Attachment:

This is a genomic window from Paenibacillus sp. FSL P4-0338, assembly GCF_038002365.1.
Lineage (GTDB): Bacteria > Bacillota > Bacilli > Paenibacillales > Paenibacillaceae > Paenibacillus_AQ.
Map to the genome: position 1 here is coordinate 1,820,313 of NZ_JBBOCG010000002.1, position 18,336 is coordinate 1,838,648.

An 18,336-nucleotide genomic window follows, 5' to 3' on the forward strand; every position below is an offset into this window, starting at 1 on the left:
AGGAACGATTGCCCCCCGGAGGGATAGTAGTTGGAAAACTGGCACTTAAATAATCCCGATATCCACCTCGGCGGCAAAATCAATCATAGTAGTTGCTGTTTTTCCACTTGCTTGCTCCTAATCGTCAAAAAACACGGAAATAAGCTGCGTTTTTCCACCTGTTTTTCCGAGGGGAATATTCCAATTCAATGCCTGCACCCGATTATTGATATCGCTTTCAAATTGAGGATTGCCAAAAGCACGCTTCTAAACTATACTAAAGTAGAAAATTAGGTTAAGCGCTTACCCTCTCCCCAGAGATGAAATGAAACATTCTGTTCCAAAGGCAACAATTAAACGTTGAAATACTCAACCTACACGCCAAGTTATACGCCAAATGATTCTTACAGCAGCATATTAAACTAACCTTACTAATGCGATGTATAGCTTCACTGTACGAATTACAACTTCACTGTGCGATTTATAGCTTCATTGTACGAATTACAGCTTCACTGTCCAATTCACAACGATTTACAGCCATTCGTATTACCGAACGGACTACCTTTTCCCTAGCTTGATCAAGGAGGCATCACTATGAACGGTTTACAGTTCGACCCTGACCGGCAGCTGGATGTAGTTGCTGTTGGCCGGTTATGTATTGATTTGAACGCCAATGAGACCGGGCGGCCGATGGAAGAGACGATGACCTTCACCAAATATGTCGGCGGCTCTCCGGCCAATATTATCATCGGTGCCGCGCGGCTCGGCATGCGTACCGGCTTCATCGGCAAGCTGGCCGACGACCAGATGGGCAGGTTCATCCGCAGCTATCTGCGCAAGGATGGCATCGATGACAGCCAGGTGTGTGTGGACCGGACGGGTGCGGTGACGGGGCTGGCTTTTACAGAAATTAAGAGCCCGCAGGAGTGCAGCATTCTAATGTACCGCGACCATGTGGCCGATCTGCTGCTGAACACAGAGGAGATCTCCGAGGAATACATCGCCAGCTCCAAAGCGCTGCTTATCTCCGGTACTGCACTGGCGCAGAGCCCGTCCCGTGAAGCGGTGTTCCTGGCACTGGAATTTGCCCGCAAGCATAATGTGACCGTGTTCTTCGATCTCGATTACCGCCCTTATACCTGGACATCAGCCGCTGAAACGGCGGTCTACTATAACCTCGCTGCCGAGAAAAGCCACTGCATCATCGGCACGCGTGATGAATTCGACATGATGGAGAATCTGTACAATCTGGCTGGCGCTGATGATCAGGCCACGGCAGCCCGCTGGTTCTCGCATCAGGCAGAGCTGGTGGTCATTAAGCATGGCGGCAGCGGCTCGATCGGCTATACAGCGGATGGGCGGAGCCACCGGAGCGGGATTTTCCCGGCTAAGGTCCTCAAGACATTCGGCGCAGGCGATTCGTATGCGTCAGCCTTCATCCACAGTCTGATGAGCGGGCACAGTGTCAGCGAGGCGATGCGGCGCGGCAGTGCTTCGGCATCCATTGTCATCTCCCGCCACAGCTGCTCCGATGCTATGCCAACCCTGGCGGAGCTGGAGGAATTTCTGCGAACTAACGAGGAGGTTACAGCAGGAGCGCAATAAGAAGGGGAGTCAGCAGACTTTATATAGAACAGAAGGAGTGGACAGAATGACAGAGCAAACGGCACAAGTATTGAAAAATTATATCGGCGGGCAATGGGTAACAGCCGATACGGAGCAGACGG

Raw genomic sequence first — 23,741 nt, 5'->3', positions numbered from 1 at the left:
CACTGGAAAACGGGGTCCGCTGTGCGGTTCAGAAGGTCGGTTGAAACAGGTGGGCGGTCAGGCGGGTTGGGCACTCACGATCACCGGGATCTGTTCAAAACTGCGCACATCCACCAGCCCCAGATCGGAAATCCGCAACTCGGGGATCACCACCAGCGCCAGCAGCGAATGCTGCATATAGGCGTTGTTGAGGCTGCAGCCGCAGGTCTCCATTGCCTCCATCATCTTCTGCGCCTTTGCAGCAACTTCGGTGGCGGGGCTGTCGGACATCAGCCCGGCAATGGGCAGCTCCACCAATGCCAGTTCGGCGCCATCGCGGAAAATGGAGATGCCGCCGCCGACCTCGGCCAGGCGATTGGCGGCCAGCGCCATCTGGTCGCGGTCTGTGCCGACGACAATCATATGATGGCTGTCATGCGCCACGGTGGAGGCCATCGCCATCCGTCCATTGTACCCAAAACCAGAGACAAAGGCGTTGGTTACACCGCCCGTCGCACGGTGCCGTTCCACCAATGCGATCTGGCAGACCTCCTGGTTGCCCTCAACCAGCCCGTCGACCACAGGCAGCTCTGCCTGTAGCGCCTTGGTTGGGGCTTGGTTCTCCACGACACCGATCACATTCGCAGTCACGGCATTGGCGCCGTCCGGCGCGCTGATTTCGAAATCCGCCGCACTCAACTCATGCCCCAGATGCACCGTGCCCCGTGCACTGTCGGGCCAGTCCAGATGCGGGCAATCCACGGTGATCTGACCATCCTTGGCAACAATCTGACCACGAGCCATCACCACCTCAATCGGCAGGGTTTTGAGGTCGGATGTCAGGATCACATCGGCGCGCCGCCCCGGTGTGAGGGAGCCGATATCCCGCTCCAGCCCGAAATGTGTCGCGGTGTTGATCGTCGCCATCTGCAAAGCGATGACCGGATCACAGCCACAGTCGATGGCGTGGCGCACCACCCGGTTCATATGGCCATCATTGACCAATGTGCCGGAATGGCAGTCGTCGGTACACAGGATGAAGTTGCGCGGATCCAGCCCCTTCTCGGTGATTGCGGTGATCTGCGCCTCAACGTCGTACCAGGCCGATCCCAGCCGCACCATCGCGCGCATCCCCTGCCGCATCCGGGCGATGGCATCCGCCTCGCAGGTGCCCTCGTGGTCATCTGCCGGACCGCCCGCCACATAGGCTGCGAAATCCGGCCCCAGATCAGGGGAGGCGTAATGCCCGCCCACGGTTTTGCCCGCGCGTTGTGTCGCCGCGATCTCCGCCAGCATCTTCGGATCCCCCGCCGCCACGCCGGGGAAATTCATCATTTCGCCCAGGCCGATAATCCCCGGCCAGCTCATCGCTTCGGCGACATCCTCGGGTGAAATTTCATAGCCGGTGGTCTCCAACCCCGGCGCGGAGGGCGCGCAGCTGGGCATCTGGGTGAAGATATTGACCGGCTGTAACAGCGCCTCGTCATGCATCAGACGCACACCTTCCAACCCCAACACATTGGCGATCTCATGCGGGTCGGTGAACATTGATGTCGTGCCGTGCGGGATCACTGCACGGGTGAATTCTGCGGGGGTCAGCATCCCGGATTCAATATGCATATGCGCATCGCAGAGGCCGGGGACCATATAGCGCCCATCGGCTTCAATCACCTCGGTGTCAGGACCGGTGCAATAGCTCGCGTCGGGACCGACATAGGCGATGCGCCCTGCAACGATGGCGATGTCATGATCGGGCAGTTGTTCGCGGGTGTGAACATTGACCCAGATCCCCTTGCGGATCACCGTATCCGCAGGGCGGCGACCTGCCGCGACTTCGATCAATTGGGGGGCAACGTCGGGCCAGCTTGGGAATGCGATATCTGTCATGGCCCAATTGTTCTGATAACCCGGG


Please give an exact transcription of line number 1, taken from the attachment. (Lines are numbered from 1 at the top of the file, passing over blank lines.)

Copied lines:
This is a genomic window from Paenibacillus sp. FSL P4-0338, assembly GCF_038002365.1.